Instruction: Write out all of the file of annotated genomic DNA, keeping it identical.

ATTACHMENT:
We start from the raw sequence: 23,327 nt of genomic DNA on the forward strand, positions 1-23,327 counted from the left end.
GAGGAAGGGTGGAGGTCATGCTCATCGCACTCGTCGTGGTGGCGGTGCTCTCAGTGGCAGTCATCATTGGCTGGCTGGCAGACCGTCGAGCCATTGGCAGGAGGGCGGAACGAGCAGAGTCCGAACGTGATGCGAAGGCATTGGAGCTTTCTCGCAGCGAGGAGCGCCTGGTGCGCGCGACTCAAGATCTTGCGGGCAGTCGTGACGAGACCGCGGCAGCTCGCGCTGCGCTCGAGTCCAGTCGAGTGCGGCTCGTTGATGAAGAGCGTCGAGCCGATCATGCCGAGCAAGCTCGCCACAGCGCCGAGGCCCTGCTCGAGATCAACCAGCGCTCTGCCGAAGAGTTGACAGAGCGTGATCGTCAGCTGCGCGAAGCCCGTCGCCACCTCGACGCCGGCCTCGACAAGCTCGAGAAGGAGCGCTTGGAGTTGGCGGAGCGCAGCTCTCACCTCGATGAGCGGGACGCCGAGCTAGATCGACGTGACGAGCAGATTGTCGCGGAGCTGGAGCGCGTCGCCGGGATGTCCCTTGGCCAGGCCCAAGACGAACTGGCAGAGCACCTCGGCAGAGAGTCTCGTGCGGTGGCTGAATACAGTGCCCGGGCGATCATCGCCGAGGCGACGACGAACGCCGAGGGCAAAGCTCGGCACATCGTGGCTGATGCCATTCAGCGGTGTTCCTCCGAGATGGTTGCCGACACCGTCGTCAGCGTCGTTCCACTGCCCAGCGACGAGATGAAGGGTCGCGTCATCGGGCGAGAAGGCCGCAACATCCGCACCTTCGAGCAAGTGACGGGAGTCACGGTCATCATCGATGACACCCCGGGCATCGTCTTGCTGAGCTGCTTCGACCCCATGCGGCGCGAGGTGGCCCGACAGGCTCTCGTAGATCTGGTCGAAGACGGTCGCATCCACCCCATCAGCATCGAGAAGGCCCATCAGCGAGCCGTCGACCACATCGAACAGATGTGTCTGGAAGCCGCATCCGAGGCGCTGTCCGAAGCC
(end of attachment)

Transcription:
We start from the raw sequence: 23,327 nt of genomic DNA on the forward strand, positions 1-23,327 counted from the left end.
GAGGAAGGGTGGAGGTCATGCTCATCGCACTCGTCGTGGTGGCGGTGCTCTCAGTGGCAGTCATCATTGGCTGGCTGGCAGACCGTCGAGCCATTGGCAGGAGGGCGGAACGAGCAGAGTCCGAACGTGATGCGAAGGCATTGGAGCTTTCTCGCAGCGAGGAGCGCCTGGTGCGCGCGACTCAAGATCTTGCGGGCAGTCGTGACGAGACCGCGGCAGCTCGCGCTGCGCTCGAGTCCAGTCGAGTGCGGCTCGTTGATGAAGAGCGTCGAGCCGATCATGCCGAGCAAGCTCGCCACAGCGCCGAGGCCCTGCTCGAGATCAACCAGCGCTCTGCCGAAGAGTTGACAGAGCGTGATCGTCAGCTGCGCGAAGCCCGTCGCCACCTCGACGCCGGCCTCGACAAGCTCGAGAAGGAGCGCTTGGAGTTGGCGGAGCGCAGCTCTCACCTCGATGAGCGGGACGCCGAGCTAGATCGACGTGACGAGCAGATTGTCGCGGAGCTGGAGCGCGTCGCCGGGATGTCCCTTGGCCAGGCCCAAGACGAACTGGCAGAGCACCTCGGCAGAGAGTCTCGTGCGGTGGCTGAATACAGTGCCCGGGCGATCATCGCCGAGGCGACGACGAACGCCGAGGGCAAAGCTCGGCACATCGTGGCTGATGCCATTCAGCGGTGTTCCTCCGAGATGGTTGCCGACACCGTCGTCAGCGTCGTTCCACTGCCCAGCGACGAGATGAAGGGTCGCGTCATCGGGCGAGAAGGCCGCAACATCCGCACCTTCGAGCAAGTGACGGGAGTCACGGTCATCATCGATGACACCCCGGGCATCGTCTTGCTGAGCTGCTTCGACCCCATGCGGCGCGAGGTGGCCCGACAGGCTCTCGTAGATCTGGTCGAAGACGGTCGCATCCACCCCATCAGCATCGAGAAGGCCCATCAGCGAGCCGTCGACCACATCGAACAGATGTGTCTGGAAGCCGCATCCGAGGCGCTGTCCGAAGCC